One of the questions asked most frequently before purchasing one of David's kinetic sculptures is, "How tricky is it to install?". Here is a video of kinetic artist Andrew Smith installing one of his whimsical sculptures and it could cause you concern.
The installation of David's sculptures is nothing like the above experience. David has developed techniques for helping people install his sculptures easily. Several years ago we created a video showing David installing Crescent. While that sculpture is long gone, the technique shown is similar to all of his wall pieces. Much easier than the Andrew Smith piece!
An American Craftsman has been displaying David's work in NYC for 20 years but recently landed some additional gallery space right next door to the Whitney Museum of American Art on Madison Avenue.
If you live in the NYC area and missed the open house at David's studio you can visit the gallery to see this unique one-of-a-kind sculpture in motion. The gallery is located at 940 Madsion Ave. just above 74th Street. Cognition is on display in the front window and because it operates for 24 hours on a single winding, will be moving through the night. That is important in the city that never sleeps!
The gallery had a great selection of fine American crafts in wood, ceramic, glass and metal in addition to David's work.
If you decide to visit NYC and the gallery, stop back here and let us know about your visit. Just a heads up though - there is on street packing on the opposite side- 2 hours and empty on Saturday AM. It is regulated with those charge card meter boxes on the corner and if you don't get back to your car quickly with your receipt in hand, you will get a ticket- voice of experience here!
David has been creating kinetic sculptures for a very long time - since the 70's. And for each design out there we have created directions for the owners. This started long before we had a computer so many of the directions aren't in digital format. Here is an example of the illustration that is part of the Inventor Released Directions Packet.
Others are in formats no longer readable by today's software. We have known for awhile that we needed to make this archive of directions available online but oh, what a job! Thanks to our daughter Amy that project is now well on its way to completion. She has scanned all directions that were not digital or could no longer be opened and she saved them in pdf format. She has also saved all directions that could still be accessed in pdf format as well. And she has uploaded them all, created links to their photos and made it all accessible to you.
Available today is the the Wood That Works Directions Page here. There is a phenomenal listing of sculptures created by David over the years.
Now, the next time you need the instructions for your David C. Roy kinetic sculpture you can simply download a copy here.
Many of the newer designs have online directions already. The most recent designs will be getting similar webpages and downloads as well.
For years Marji and I have discussed the large outdoor sculptures we'd like to build. We never had the time. Last year, as we were discussing vacation plans Marji suggested taking a week off, staying home, no "real" work allowed, and building a sculpture. It was one of our best vacations. We decided to turn it into an annual tradition.
We spent the past year collecting and discussing ideas. A few months ago I worked up some 3D sketches with my new favorite 3D program Strata Design 3D. We showed the drawings to our kids and others, made many changes and arrived at a "plan." I put plan in quotes because one of the best parts of this collaborative project are the changes that happen as we start actually building the piece and have to "think on our feet."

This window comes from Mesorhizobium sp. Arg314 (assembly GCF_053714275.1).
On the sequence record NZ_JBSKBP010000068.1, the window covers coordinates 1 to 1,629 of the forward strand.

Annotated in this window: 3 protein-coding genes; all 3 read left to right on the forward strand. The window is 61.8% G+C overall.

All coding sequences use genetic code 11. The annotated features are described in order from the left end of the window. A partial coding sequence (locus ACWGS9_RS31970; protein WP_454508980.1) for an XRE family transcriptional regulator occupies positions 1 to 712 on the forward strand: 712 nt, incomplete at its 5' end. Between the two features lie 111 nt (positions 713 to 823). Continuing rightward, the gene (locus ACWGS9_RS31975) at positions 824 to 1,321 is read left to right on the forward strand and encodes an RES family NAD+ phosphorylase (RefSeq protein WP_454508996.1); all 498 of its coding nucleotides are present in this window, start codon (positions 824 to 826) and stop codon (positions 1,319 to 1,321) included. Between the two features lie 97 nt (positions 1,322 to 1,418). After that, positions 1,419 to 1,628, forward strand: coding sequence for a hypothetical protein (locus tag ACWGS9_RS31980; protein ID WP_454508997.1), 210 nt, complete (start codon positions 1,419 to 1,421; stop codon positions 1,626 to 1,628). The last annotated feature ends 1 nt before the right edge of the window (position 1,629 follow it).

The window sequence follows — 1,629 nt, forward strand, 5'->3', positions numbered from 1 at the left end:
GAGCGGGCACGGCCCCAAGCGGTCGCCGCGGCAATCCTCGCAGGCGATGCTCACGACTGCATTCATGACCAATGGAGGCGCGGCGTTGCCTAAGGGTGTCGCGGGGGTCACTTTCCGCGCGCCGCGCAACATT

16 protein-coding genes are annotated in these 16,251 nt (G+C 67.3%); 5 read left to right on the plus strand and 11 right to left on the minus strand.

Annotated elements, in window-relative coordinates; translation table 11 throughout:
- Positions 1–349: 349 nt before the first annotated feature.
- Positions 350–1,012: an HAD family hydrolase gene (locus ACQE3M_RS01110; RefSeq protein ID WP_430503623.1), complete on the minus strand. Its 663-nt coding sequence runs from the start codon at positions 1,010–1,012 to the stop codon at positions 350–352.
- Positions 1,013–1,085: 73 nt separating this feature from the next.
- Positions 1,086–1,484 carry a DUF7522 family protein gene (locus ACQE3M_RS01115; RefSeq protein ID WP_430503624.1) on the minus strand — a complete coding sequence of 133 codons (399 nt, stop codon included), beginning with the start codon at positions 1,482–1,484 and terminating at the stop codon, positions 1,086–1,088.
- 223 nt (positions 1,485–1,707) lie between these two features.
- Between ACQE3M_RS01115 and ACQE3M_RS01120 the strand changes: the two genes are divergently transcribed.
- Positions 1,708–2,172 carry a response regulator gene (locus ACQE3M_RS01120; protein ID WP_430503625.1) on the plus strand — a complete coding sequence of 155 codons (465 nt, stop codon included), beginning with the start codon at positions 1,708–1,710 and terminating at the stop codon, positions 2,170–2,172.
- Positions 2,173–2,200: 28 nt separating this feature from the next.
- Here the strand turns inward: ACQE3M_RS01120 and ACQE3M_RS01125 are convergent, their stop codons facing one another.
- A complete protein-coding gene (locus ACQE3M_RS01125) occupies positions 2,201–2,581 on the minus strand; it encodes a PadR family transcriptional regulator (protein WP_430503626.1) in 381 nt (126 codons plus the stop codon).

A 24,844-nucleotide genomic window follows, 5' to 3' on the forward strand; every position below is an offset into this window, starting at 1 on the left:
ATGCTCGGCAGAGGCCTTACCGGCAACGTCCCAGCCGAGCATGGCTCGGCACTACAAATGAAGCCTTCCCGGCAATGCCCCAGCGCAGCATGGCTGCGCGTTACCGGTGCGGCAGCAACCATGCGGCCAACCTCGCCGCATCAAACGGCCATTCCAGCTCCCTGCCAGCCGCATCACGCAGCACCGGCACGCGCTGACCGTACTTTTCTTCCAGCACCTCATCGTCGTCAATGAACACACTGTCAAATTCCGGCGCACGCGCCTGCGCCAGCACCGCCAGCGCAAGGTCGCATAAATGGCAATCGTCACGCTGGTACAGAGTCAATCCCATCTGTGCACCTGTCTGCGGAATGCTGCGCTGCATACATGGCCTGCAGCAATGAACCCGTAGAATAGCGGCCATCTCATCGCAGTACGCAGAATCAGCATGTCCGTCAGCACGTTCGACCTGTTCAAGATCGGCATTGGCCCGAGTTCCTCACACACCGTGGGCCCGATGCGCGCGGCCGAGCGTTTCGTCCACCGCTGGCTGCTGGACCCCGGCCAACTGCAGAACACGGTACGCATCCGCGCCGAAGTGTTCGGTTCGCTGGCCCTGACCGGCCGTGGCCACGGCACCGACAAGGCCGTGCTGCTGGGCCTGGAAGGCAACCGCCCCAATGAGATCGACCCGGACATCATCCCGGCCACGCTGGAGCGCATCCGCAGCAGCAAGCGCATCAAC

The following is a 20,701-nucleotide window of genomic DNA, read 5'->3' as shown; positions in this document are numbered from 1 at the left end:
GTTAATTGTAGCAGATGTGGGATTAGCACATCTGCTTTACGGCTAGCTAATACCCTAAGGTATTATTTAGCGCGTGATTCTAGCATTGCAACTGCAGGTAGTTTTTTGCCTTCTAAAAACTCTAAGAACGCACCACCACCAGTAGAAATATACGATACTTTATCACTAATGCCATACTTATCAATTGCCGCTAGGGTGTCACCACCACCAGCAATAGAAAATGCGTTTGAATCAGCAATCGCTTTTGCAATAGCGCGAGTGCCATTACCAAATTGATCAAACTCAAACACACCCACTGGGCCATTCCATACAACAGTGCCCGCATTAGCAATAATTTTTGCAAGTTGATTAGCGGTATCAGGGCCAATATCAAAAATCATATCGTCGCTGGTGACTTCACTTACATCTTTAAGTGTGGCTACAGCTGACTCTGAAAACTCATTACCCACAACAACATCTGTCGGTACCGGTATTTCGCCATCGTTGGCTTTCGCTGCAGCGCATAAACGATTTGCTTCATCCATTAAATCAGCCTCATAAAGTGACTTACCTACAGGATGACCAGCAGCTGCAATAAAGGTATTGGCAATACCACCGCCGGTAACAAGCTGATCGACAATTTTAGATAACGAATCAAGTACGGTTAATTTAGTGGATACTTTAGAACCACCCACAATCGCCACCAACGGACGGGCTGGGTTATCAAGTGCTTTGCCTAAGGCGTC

The original inspiration was a photo of a sculpture by Elias Wakan. We liked the geometric feel of the sculpture and the way it moved in 3D space and connected back to itself.
We decided to try something like it using 3 inch plastic pipe rather than wood. This was mainly for practical reasons. The pipe is relatively cheap and easy to work but also is impervious to weather elements. We were thinking large in scale and definitely an outdoor sculpture. We also thought plastic pipe would add some flexibility so we could define long curves - more on that in a minute.
The final concept was quite different from the original inspiration as you can see in this animation.
It includes about 120 segments, each 12 inches long bolted together side to side but offset by 1 inch.
Our daughter Karen volunteered to join us on vacation and help with assembly. Work progressed nicely. I designed jigs for cutting and drilling the segments. It was important that the holes lined up precisely and for the most part they did. We assembled 6 foot segments in the shop and then moved to the yard for final assembly. Almost immediately we realized that these were far more flexible than planned. We all realized that in fact this was a wonderful feature, not a problem at all. A new sculpture concept was formed.
We joined all the segments into a 35 foot long chain and started playing as you can see in the video below
The final form for now is shown in the photo series on Flickr. In reality the beauty of this piece is in its flexibility. We can rearrange it on the hillside whenever. I'm sure we'll see lots of variations as time goes by.
David installed Willow Wind at Eastern Connecticut State University on April 21, 2010. The kinetic sculpture is displayed in the new science building and was acquired by the university based on faculty requests. The juxtaposition of science and art continues to fascinate David.
For more information on Willow Wind be sure to check it out in the archive section of the website.